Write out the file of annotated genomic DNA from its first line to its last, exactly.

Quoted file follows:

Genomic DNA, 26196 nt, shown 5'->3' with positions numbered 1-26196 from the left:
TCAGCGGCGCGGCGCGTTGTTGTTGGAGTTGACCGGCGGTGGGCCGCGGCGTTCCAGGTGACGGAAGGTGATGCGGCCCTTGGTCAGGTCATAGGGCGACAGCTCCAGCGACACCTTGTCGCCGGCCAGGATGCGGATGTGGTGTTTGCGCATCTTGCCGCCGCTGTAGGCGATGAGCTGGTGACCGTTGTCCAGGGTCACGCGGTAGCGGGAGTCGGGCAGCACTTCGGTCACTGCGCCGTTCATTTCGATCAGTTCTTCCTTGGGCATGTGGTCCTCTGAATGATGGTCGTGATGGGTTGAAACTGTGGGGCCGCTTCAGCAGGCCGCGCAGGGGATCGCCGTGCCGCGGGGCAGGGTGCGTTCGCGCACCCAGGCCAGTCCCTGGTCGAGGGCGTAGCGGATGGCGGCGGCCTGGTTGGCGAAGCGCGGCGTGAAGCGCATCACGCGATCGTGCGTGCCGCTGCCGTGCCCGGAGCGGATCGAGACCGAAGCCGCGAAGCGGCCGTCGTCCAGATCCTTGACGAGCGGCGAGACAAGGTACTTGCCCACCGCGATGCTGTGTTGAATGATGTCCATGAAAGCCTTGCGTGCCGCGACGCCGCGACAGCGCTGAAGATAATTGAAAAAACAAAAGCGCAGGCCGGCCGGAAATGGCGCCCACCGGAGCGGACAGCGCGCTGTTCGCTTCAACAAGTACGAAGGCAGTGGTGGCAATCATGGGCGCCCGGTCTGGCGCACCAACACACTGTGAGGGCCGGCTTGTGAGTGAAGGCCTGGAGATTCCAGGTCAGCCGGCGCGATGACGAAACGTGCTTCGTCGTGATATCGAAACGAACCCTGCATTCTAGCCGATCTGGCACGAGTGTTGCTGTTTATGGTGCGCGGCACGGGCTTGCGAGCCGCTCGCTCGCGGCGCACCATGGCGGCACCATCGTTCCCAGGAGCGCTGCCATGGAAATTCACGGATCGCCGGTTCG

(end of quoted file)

Genomic DNA, 26196 nt, shown 5'->3' with positions numbered 1-26196 from the left:
TCAGCGGCGCGGCGCGTTGTTGTTGGAGTTGACCGGCGGTGGGCCGCGGCGTTCCAGGTGACGGAAGGTGATGCGGCCCTTGGTCAGGTCATAGGGCGACAGCTCCAGCGACACCTTGTCGCCGGCCAGGATGCGGATGTGGTGTTTGCGCATCTTGCCGCCGCTGTAGGCGATGAGCTGGTGACCGTTGTCCAGGGTCACGCGGTAGCGGGAGTCGGGCAGCACTTCGGTCACTGCGCCGTTCATTTCGATCAGTTCTTCCTTGGGCATGTGGTCCTCTGAATGATGGTCGTGATGGGTTGAAACTGTGGGGCCGCTTCAGCAGGCCGCGCAGGGGATCGCCGTGCCGCGGGGCAGGGTGCGTTCGCGCACCCAGGCCAGTCCCTGGTCGAGGGCGTAGCGGATGGCGGCGGCCTGGTTGGCGAAGCGCGGCGTGAAGCGCATCACGCGATCGTGCGTGCCGCTGCCGTGCCCGGAGCGGATCGAGACCGAAGCCGCGAAGCGGCCGTCGTCCAGATCCTTGACGAGCGGCGAGACAAGGTACTTGCCCACCGCGATGCTGTGTTGAATGATGTCCATGAAAGCCTTGCGTGCCGCGACGCCGCGACAGCGCTGAAGATAATTGAAAAAACAAAAGCGCAGGCCGGCCGGAAATGGCGCCCACCGGAGCGGACAGCGCGCTGTTCGCTTCAACAAGTACGAAGGCAGTGGTGGCAATCATGGGCGCCCGGTCTGGCGCACCAACACACTGTGAGGGCCGGCTTGTGAGTGAAGGCCTGGAGATTCCAGGTCAGCCGGCGCGATGACGAAACGTGCTTCGTCGTGATATCGAAACGAACCCTGCATTCTAGCCGATCTGGCACGAGTGTTGCTGTTTATGGTGCGCGGCACGGGCTTGCGAGCCGCTCGCTCGCGGCGCACCATGGCGGCACCATCGTTCCCAGGAGCGCTGCCATGGAAATTCACGGATCGCCGGTTCG